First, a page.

Variable Vs. Fixed Mortgage Rates - 2009 Edition

If you’ve followed our blog for very long you probably know that we’ve been big fans, at least intellectually, of the variable and adjustable rate mortgage products out there.

Realistically, it’s hard to ignore the widely reported facts from the York University study done by Moshe Milevsky that cemented the variable as a money saver, nine times out of ten over fifty years.

That said, these are unusual times. We always ask the people we’re working with if they can “sleep at night” knowing that their interest rates and payments might go up. Surprisingly, most Canadians choose the fixed rate over the variable – despite the statistical advantage held by floating rates. (Incidentally, this just proves that getting the “best mortgage” doesn’t always mean getting the “best rate”.)

Now, more than ever, you have to ask yourself this question, “Am I happy with a really low fixed rate mortgage for the next five years, or do I want to gamble on a variable?”

There is no easy answer. Our general suggestions sound something like this:

1) If you absolutely want security and “peace of mind” then choose a fixed rate. They’re near their all-time lows and are ridiculously cheap

2) If you can afford a payment shock if rates go up, or have a lower principal balance (i.e. $200k and under) than average, consider the variable. You may save a substantial amount – at least in the short-term. Currently there is about a 2% spread between the lowest variable rates and the five-year fixed. That’s always been a good indicator to consider the variable.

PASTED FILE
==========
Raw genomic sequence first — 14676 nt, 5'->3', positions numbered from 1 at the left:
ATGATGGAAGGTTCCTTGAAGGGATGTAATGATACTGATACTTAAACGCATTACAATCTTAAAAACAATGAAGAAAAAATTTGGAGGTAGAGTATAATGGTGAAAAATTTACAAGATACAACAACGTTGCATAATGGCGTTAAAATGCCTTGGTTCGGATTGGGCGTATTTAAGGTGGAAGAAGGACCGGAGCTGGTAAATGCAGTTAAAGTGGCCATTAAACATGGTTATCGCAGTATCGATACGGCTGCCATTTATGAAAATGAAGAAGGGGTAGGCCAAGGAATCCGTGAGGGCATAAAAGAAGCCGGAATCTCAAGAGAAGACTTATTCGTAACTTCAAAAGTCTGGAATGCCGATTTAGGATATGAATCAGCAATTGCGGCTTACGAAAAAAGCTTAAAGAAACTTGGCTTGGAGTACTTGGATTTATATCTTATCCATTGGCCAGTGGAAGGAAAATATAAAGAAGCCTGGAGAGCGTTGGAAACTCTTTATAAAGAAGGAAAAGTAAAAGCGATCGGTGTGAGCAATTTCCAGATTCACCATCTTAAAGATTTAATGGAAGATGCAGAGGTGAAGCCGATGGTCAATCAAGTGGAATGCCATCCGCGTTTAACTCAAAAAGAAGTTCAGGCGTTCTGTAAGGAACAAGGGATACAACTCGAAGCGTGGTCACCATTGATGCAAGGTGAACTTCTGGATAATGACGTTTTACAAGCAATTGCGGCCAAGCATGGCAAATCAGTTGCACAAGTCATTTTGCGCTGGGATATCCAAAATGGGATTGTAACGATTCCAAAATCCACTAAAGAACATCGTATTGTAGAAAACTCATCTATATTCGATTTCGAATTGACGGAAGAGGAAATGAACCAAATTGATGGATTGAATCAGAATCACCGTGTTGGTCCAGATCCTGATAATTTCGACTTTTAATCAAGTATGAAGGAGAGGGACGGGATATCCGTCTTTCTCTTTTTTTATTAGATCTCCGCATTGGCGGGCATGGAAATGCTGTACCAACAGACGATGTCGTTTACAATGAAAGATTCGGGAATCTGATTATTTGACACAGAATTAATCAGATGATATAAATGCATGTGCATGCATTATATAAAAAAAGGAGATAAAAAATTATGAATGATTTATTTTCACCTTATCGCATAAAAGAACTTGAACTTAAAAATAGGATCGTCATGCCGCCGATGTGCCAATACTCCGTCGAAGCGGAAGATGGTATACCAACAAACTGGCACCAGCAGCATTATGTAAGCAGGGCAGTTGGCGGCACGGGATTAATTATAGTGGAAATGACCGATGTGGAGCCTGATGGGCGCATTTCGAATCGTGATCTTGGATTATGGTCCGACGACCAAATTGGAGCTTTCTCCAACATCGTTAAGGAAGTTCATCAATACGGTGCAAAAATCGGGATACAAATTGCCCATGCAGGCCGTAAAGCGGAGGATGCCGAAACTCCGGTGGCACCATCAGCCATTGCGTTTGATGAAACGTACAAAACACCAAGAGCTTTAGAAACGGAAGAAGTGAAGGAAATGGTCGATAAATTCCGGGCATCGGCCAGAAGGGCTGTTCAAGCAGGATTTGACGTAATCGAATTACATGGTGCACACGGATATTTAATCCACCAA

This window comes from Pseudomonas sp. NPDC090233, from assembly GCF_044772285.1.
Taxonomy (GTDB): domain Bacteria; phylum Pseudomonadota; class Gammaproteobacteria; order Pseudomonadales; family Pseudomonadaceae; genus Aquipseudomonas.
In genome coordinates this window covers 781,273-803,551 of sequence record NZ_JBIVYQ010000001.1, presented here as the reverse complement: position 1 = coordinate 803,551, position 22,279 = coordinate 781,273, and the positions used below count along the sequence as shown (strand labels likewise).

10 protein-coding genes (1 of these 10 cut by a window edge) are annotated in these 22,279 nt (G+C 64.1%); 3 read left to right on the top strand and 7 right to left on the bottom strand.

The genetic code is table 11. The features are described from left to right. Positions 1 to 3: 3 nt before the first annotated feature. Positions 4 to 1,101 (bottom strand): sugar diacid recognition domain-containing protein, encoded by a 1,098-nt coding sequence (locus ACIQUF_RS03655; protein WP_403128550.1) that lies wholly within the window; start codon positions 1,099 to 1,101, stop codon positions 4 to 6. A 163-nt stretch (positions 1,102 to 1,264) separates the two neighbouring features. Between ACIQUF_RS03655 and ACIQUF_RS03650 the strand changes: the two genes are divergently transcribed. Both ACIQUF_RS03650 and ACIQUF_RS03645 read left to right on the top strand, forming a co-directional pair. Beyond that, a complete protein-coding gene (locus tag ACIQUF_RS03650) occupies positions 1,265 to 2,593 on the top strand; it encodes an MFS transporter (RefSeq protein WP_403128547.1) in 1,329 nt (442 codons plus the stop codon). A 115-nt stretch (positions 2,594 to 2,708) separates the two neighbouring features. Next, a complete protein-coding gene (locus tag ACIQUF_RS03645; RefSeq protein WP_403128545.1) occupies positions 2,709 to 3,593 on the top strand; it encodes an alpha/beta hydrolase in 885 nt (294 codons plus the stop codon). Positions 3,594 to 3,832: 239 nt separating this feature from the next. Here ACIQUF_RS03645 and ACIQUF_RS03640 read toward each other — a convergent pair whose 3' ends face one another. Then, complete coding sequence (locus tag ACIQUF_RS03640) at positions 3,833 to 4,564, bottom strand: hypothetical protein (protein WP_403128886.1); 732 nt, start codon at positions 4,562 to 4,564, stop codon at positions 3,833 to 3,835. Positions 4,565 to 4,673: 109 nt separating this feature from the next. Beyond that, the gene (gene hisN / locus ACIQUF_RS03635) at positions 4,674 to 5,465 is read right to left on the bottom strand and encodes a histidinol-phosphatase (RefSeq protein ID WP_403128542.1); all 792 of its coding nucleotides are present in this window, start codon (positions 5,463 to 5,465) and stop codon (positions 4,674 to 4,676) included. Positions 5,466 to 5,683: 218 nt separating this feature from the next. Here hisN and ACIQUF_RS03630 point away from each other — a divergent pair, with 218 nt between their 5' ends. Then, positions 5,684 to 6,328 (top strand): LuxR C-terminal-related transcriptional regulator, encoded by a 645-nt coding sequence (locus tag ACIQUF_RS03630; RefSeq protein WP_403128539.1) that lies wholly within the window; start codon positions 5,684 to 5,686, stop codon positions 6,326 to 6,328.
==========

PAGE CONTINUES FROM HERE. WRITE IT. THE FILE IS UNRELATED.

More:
Finally, consider this: If you are sitting on the fence and can’t decide, why not do both? There are two great ways to hedge your bets when it comes to rates:

A) Take a 50/50 mortgage. We have several lenders that offer mortgages that feature fixed AND variable portions. This allows you to diversify your risk – much like you would diversify your portfolio of investments.

B) Take the variable option, but increase your monthly payments to make the same payment you would have paid in a five year fixed. That way there is no payment shock for a long time and the extra cash out of your pocket goes into your other pocket, rather than to the bank in interest. This is one of my favourite strategies and can really turn the tide in your favour.

After you read the following articles, including one featuring Mr. Milevsky, you’ll see why this is a big decision and hopefully have a little more insight into how to make it. If you have any other questions about this issue, please feel free to give us a call.

Can you afford the risk of a variable?